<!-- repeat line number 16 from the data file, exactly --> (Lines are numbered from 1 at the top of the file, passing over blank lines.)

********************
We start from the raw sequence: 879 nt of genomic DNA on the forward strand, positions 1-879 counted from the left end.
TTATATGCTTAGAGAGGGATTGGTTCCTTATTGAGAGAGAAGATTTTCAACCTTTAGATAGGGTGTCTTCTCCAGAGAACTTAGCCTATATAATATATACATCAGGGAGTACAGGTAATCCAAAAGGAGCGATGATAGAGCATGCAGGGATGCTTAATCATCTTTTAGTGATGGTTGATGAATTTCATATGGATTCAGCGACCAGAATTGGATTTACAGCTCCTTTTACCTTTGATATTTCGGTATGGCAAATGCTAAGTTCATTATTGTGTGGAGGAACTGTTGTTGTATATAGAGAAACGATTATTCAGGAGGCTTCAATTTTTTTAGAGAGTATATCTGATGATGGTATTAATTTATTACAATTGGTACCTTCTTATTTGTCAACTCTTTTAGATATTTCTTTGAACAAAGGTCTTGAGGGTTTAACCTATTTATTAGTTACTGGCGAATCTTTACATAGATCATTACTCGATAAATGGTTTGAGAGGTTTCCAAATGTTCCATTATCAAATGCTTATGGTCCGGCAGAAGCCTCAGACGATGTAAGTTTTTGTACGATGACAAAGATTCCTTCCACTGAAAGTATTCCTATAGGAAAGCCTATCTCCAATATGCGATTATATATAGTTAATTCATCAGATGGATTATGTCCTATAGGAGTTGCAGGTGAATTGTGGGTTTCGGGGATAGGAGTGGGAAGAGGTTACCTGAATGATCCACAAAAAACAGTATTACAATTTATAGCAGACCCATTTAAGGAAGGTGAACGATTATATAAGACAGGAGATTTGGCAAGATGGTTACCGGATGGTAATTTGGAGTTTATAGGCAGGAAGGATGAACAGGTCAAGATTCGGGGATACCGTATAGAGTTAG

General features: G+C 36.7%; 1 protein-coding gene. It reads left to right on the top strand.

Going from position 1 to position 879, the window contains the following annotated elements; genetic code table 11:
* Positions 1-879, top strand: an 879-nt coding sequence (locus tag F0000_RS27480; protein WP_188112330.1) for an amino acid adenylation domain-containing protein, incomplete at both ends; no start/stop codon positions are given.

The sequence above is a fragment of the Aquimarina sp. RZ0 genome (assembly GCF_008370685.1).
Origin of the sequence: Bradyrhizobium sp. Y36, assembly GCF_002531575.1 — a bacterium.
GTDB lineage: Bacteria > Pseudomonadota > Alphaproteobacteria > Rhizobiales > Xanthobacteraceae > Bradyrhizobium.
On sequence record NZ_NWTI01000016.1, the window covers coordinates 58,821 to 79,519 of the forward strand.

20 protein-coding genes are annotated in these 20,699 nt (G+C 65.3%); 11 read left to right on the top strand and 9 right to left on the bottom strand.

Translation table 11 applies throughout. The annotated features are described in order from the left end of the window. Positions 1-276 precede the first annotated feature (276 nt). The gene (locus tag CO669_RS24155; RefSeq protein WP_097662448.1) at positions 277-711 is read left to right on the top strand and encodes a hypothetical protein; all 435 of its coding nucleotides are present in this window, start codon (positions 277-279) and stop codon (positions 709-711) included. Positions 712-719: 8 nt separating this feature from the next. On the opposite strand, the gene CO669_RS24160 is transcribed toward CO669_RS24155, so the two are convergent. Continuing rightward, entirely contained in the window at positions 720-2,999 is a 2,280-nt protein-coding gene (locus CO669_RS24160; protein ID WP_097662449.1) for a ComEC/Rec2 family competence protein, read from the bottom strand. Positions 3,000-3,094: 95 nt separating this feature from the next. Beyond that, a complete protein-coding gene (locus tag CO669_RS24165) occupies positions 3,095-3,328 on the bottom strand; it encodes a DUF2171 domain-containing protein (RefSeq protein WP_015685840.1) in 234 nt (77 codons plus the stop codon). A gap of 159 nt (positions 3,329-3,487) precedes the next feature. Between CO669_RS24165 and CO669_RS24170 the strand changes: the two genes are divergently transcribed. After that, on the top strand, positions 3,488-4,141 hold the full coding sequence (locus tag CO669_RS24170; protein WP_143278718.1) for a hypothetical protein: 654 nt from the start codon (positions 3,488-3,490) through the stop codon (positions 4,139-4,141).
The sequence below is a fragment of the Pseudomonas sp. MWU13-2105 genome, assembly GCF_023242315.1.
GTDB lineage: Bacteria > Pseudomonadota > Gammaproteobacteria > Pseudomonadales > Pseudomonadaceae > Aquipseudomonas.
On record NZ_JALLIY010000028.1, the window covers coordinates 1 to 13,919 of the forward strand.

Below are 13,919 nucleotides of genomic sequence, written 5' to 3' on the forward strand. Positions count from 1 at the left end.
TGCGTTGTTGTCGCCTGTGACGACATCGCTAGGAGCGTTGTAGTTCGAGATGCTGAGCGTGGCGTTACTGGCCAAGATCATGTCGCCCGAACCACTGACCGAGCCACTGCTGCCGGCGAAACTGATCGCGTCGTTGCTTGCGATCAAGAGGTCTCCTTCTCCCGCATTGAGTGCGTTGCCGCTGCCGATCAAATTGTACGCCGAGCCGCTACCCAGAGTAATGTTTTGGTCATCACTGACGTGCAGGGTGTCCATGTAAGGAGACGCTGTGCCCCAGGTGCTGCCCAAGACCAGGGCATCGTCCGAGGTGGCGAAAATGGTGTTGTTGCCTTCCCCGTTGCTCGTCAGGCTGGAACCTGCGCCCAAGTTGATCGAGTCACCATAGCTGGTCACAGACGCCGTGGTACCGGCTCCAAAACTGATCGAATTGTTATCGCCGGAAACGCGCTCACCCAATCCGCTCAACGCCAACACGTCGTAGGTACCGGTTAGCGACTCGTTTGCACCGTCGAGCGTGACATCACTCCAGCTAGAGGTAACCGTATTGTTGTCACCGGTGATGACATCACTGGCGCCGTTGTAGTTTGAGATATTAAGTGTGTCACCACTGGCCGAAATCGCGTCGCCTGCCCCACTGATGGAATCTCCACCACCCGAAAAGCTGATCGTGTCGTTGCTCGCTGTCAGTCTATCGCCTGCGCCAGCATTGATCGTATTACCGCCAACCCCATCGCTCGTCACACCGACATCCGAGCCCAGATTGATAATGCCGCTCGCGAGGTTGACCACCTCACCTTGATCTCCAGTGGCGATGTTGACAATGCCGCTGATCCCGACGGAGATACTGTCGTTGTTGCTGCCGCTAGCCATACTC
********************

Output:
TGCGTTGTTGTCGCCTGTGACGACATCGCTAGGAGCGTTGTAGTTCGAGATGCTGAGCGTGGCGTTACTGGCCAAGATCATGTCGCCCGAACCACTGACCGAGCCACTGCTGCCGGCGAAACTGATCGCGTCGTTGCTTGCGATCAAGAGGTCTCCTTCTCCCGCATTGAGTGCGTTGCCGCTGCCGATCAAATTGTACGCCGAGCCGCTACCCAGAGTAATGTTTTGGTCATCACTGACGTGCAGGGTGTCCATGTAAGGAGACGCTGTGCCCCAGGTGCTGCCCAAGACCAGGGCATCGTCCGAGGTGGCGAAAATGGTGTTGTTGCCTTCCCCGTTGCTCGTCAGGCTGGAACCTGCGCCCAAGTTGATCGAGTCACCATAGCTGGTCACAGACGCCGTGGTACCGGCTCCAAAACTGATCGAATTGTTATCGCCGGAAACGCGCTCACCCAATCCGCTCAACGCCAACACGTCGTAGGTACCGGTTAGCGACTCGTTTGCACCGTCGAGCGTGACATCACTCCAGCTAGAGGTAACCGTATTGTTGTCACCGGTGATGACATCACTGGCGCCGTTGTAGTTTGAGATATTAAGTGTGTCACCACTGGCCGAAATCGCGTCGCCTGCCCCACTGATGGAATCTCCACCACCCGAAAAGCTGATCGTGTCGTTGCTCGCTGTCAGTCTATCGCCTGCGCCAGCATTGATCGTATTACCGCCAACCCCATCGCTCGTCACACCGACATCCGAGCCCAGATTGATAATGCCGCTCGCGAGGTTGACCACCTCACCTTGATCTCCAGTGGCGATGTTGACAATGCCGCTGATCCCGACGGAGATACTGTCGTTGTTGCTGCCGCTAGCCATACTC